If you don't think you have or cannot create a safe system, then don't do it. Or at least make it clear in written form to the Event Organizer that you will not be responsible for that portion of the event. If you are the Event organizer and you aren't comfortable with the setup - kill it.

 

IMHO only.

I don't think a climbing instructor would be required for what you are describing.

Keep the overall height under 10 - 12 feet(at their heel to your head height you're getting into harness territory) so fifteen is probably a little high, depending on the height of your Spotter and you can probably dispense with harnesses. But again ensure you have some adequate catch padding if your Spotter fails to catch and only slows them down - they'll still land with some moderate force.

Will there be an EMT/Paramedic on site?

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Yah, hmmm.

 

Da point of spotters when boulderin' is that the hand and footholds are tiny and hard to grip (or can even break off), so that it's possible for da climber to unexpectedly fall, eh? Same reason for havin' a roped belay when yeh get up higher than a spotter can cover.

 

That's really not an issue with climbin' a set of stairs, or climbin' a ladder, or climbin' a rope. When you're climbin' some manufactured thing that's well-anchored, the issues are different.

 

For that reason and more, this ain't a Climb On Safely issue. There's no such a thing as a qualified instructor for climbin' a gym rope or a ladder. This is an ordinary prudence and good judgment sort of thing.

 

So long as the rope attachment point was secure and the landing zone was clear, supervised, and padded, I reckon such a setup is pretty self-limiting safety-wise. Lads who aren't strong enough to hold on to the rope well don't make it very high. And no kid is goin' to accidentally let go, eh? ;)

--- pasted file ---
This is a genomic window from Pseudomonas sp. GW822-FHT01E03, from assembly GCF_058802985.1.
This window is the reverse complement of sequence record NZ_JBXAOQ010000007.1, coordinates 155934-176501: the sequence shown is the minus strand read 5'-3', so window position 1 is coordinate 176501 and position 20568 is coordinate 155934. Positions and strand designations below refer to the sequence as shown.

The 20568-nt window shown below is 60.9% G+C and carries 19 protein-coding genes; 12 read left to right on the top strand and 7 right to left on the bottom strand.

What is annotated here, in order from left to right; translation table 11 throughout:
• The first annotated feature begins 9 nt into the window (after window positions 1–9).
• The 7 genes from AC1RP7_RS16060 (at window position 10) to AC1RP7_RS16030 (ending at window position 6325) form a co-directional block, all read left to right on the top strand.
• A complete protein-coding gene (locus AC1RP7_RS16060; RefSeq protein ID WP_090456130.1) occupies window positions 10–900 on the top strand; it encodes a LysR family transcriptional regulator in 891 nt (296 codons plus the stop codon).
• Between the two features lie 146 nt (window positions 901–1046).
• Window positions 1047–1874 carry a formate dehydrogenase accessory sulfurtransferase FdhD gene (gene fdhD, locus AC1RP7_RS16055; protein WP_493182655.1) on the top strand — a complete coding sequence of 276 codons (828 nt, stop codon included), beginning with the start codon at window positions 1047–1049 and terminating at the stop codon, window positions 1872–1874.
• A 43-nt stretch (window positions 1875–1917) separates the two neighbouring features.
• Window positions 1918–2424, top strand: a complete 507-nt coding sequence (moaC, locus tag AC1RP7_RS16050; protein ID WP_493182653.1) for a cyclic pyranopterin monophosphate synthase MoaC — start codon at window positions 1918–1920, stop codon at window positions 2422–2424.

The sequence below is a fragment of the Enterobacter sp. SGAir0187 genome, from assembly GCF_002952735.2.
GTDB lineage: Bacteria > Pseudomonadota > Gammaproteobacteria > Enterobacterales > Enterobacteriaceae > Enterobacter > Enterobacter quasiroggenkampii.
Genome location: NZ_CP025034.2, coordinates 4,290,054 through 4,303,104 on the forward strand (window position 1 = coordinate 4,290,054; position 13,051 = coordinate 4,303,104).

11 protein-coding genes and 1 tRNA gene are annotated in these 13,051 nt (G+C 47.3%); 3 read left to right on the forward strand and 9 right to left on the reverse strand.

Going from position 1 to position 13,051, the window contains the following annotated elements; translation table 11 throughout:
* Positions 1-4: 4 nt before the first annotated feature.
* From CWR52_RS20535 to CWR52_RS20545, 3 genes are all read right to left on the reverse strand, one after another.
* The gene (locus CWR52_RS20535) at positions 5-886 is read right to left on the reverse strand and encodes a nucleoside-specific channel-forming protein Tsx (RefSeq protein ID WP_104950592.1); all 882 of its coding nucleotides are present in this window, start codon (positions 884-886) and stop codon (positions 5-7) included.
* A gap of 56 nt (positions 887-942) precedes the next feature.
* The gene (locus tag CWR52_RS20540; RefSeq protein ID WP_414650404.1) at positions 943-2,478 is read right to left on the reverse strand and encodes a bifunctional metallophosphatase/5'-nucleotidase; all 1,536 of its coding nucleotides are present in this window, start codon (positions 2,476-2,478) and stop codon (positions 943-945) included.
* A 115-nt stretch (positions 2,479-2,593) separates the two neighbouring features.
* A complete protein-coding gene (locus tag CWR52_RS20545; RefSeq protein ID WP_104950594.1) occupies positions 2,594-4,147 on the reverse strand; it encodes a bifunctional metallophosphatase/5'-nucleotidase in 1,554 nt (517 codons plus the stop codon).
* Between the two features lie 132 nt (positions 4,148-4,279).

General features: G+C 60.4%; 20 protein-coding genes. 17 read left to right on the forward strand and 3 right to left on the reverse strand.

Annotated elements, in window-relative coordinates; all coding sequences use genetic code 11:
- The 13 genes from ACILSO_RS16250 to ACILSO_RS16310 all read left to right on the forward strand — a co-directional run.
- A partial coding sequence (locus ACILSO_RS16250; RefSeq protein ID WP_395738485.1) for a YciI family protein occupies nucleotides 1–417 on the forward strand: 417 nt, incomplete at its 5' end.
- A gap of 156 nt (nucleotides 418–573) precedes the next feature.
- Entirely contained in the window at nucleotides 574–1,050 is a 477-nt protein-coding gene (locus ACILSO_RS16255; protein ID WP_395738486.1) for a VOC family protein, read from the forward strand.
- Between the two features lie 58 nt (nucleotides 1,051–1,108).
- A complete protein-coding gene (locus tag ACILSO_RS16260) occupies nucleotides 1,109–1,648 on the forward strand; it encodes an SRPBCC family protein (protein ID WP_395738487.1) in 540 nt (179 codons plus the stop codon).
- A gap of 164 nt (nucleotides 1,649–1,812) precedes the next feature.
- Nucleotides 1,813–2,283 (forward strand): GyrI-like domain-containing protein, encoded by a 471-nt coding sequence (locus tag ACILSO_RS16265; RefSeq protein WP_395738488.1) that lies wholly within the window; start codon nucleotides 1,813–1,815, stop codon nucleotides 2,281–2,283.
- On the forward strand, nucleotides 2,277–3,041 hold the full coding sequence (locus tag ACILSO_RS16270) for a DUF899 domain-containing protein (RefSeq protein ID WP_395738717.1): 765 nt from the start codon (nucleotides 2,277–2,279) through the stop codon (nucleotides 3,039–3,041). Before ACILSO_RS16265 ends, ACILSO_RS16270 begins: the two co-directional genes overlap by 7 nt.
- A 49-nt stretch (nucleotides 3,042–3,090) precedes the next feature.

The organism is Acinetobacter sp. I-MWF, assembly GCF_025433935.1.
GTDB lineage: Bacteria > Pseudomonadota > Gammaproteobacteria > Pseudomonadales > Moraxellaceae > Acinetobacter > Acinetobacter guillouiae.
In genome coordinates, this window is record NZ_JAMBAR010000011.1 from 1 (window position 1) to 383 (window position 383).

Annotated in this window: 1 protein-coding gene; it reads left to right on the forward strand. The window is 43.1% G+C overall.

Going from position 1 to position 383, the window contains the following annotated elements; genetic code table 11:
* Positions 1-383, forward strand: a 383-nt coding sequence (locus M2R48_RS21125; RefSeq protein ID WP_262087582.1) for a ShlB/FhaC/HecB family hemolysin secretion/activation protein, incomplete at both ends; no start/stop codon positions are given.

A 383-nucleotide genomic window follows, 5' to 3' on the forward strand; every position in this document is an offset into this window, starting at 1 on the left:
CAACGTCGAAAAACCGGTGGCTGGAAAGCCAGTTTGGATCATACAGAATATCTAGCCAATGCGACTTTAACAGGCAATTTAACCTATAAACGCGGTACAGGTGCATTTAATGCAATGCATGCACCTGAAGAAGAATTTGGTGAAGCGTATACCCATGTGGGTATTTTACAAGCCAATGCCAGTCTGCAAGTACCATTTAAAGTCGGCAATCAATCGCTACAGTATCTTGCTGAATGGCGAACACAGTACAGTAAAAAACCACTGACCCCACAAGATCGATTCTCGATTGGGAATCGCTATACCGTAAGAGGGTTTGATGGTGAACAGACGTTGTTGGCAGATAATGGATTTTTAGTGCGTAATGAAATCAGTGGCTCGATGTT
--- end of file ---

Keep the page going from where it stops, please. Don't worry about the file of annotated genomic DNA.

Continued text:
Beavah

 

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Kinda makes you wonder how we ever survived middle and high school back in the day, doesn't it? I was always scared to death to climb the rope and ring the bell. But what a wonderful sense of accomplishment when I finally succeeded!

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Still remember the view from the top of the elementary school gym rope....coach on the far side of the gym. Hard 2" wrestling mat left over from the high school below. Would never have let go.

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I agree that this is not a Climb on Safely issue but nonetheless caution you to be careful.

 

I almost lost one of my (Webelos at the time) Scouts about 5 years back due to a school gym class rope climbing accident. It seems that he lost his grip at the top of the climb and fell to the too thin a mat below. The gym teacher was 'spotting' but was unable to break a fall from that height. The boy went into cardiac arrest as a result of the fall. The only thing that saved him was the fact that the fire department was less than 1/4 mile away so arrived quickly with a defibulator.

 

The local school system has since that time removed all gym ropes and is adding bouldering walls where funds can be raised.